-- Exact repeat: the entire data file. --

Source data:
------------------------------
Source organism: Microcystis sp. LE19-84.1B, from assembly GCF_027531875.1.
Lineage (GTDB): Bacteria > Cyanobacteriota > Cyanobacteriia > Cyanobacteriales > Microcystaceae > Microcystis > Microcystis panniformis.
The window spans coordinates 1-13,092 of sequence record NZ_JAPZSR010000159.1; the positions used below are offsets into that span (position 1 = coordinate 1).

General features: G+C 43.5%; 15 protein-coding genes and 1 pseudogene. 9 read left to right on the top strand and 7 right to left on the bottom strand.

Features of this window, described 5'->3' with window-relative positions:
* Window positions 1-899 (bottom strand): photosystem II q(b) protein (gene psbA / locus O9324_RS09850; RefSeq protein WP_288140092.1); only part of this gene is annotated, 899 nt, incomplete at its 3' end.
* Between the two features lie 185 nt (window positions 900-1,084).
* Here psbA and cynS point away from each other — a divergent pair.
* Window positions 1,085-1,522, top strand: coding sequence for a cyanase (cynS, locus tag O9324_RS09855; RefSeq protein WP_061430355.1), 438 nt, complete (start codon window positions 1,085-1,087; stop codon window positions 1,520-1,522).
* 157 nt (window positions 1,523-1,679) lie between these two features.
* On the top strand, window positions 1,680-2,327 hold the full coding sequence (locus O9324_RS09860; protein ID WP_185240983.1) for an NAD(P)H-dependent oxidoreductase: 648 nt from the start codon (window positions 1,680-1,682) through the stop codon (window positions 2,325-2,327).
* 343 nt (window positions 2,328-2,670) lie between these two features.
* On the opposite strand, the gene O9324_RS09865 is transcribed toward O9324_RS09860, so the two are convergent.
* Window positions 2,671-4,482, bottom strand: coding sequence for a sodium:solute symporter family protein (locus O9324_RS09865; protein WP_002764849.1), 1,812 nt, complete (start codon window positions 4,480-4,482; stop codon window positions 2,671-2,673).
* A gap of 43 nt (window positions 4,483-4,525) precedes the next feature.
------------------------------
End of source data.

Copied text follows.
Source organism: Microcystis sp. LE19-84.1B, from assembly GCF_027531875.1.
Lineage (GTDB): Bacteria > Cyanobacteriota > Cyanobacteriia > Cyanobacteriales > Microcystaceae > Microcystis > Microcystis panniformis.
The window spans coordinates 1-13,092 of sequence record NZ_JAPZSR010000159.1; the positions used below are offsets into that span (position 1 = coordinate 1).

General features: G+C 43.5%; 15 protein-coding genes and 1 pseudogene. 9 read left to right on the top strand and 7 right to left on the bottom strand.

Features of this window, described 5'->3' with window-relative positions:
* Window positions 1-899 (bottom strand): photosystem II q(b) protein (gene psbA / locus O9324_RS09850; RefSeq protein WP_288140092.1); only part of this gene is annotated, 899 nt, incomplete at its 3' end.
* Between the two features lie 185 nt (window positions 900-1,084).
* Here psbA and cynS point away from each other — a divergent pair.
* Window positions 1,085-1,522, top strand: coding sequence for a cyanase (cynS, locus tag O9324_RS09855; RefSeq protein WP_061430355.1), 438 nt, complete (start codon window positions 1,085-1,087; stop codon window positions 1,520-1,522).
* 157 nt (window positions 1,523-1,679) lie between these two features.
* On the top strand, window positions 1,680-2,327 hold the full coding sequence (locus O9324_RS09860; protein ID WP_185240983.1) for an NAD(P)H-dependent oxidoreductase: 648 nt from the start codon (window positions 1,680-1,682) through the stop codon (window positions 2,325-2,327).
* 343 nt (window positions 2,328-2,670) lie between these two features.
* On the opposite strand, the gene O9324_RS09865 is transcribed toward O9324_RS09860, so the two are convergent.
* Window positions 2,671-4,482, bottom strand: coding sequence for a sodium:solute symporter family protein (locus O9324_RS09865; protein WP_002764849.1), 1,812 nt, complete (start codon window positions 4,480-4,482; stop codon window positions 2,671-2,673).
* A gap of 43 nt (window positions 4,483-4,525) precedes the next feature.